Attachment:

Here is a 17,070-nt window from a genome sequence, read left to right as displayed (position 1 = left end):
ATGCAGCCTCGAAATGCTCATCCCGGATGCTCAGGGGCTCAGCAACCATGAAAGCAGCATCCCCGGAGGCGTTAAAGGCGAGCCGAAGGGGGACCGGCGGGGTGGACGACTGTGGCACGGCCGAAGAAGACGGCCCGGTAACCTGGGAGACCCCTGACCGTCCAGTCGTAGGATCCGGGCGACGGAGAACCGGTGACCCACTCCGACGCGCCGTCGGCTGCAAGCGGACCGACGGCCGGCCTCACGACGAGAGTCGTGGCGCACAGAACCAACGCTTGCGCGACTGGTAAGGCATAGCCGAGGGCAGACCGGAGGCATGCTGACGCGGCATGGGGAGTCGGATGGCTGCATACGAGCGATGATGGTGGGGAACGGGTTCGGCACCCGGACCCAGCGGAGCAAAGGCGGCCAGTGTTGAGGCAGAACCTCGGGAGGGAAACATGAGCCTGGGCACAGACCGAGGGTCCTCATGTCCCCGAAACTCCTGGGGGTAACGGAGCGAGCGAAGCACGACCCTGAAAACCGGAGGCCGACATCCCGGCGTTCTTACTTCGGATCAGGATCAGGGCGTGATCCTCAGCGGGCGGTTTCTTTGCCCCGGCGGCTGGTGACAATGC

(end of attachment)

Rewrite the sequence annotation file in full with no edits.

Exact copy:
Here is a 17,070-nt window from a genome sequence, read left to right as displayed (position 1 = left end):
ATGCAGCCTCGAAATGCTCATCCCGGATGCTCAGGGGCTCAGCAACCATGAAAGCAGCATCCCCGGAGGCGTTAAAGGCGAGCCGAAGGGGGACCGGCGGGGTGGACGACTGTGGCACGGCCGAAGAAGACGGCCCGGTAACCTGGGAGACCCCTGACCGTCCAGTCGTAGGATCCGGGCGACGGAGAACCGGTGACCCACTCCGACGCGCCGTCGGCTGCAAGCGGACCGACGGCCGGCCTCACGACGAGAGTCGTGGCGCACAGAACCAACGCTTGCGCGACTGGTAAGGCATAGCCGAGGGCAGACCGGAGGCATGCTGACGCGGCATGGGGAGTCGGATGGCTGCATACGAGCGATGATGGTGGGGAACGGGTTCGGCACCCGGACCCAGCGGAGCAAAGGCGGCCAGTGTTGAGGCAGAACCTCGGGAGGGAAACATGAGCCTGGGCACAGACCGAGGGTCCTCATGTCCCCGAAACTCCTGGGGGTAACGGAGCGAGCGAAGCACGACCCTGAAAACCGGAGGCCGACATCCCGGCGTTCTTACTTCGGATCAGGATCAGGGCGTGATCCTCAGCGGGCGGTTTCTTTGCCCCGGCGGCTGGTGACAATGC